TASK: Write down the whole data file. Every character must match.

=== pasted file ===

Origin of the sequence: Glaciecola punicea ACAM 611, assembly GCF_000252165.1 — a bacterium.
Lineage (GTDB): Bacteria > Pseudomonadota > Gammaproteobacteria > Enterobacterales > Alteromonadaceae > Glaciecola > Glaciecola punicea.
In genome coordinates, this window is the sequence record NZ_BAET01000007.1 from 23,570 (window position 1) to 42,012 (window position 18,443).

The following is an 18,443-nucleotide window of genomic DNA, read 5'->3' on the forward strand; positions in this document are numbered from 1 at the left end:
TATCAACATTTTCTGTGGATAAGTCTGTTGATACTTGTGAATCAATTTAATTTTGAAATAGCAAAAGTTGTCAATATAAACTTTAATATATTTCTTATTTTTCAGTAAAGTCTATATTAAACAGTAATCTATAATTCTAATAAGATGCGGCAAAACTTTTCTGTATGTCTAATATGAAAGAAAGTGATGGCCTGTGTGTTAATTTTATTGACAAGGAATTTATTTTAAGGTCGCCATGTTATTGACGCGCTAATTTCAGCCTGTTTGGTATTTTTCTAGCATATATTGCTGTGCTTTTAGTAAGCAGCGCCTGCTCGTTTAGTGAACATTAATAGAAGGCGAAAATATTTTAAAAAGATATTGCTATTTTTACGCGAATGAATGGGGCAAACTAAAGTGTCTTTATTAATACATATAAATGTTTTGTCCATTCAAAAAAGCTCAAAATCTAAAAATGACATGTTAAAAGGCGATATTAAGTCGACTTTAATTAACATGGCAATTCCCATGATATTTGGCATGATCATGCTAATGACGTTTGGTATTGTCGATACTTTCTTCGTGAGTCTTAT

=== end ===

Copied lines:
Origin of the sequence: Glaciecola punicea ACAM 611, assembly GCF_000252165.1 — a bacterium.
Lineage (GTDB): Bacteria > Pseudomonadota > Gammaproteobacteria > Enterobacterales > Alteromonadaceae > Glaciecola > Glaciecola punicea.
In genome coordinates, this window is the sequence record NZ_BAET01000007.1 from 23,570 (window position 1) to 42,012 (window position 18,443).

The following is an 18,443-nucleotide window of genomic DNA, read 5'->3' on the forward strand; positions in this document are numbered from 1 at the left end:
TATCAACATTTTCTGTGGATAAGTCTGTTGATACTTGTGAATCAATTTAATTTTGAAATAGCAAAAGTTGTCAATATAAACTTTAATATATTTCTTATTTTTCAGTAAAGTCTATATTAAACAGTAATCTATAATTCTAATAAGATGCGGCAAAACTTTTCTGTATGTCTAATATGAAAGAAAGTGATGGCCTGTGTGTTAATTTTATTGACAAGGAATTTATTTTAAGGTCGCCATGTTATTGACGCGCTAATTTCAGCCTGTTTGGTATTTTTCTAGCATATATTGCTGTGCTTTTAGTAAGCAGCGCCTGCTCGTTTAGTGAACATTAATAGAAGGCGAAAATATTTTAAAAAGATATTGCTATTTTTACGCGAATGAATGGGGCAAACTAAAGTGTCTTTATTAATACATATAAATGTTTTGTCCATTCAAAAAAGCTCAAAATCTAAAAATGACATGTTAAAAGGCGATATTAAGTCGACTTTAATTAACATGGCAATTCCCATGATATTTGGCATGATCATGCTAATGACGTTTGGTATTGTCGATACTTTCTTCGTGAGTCTTAT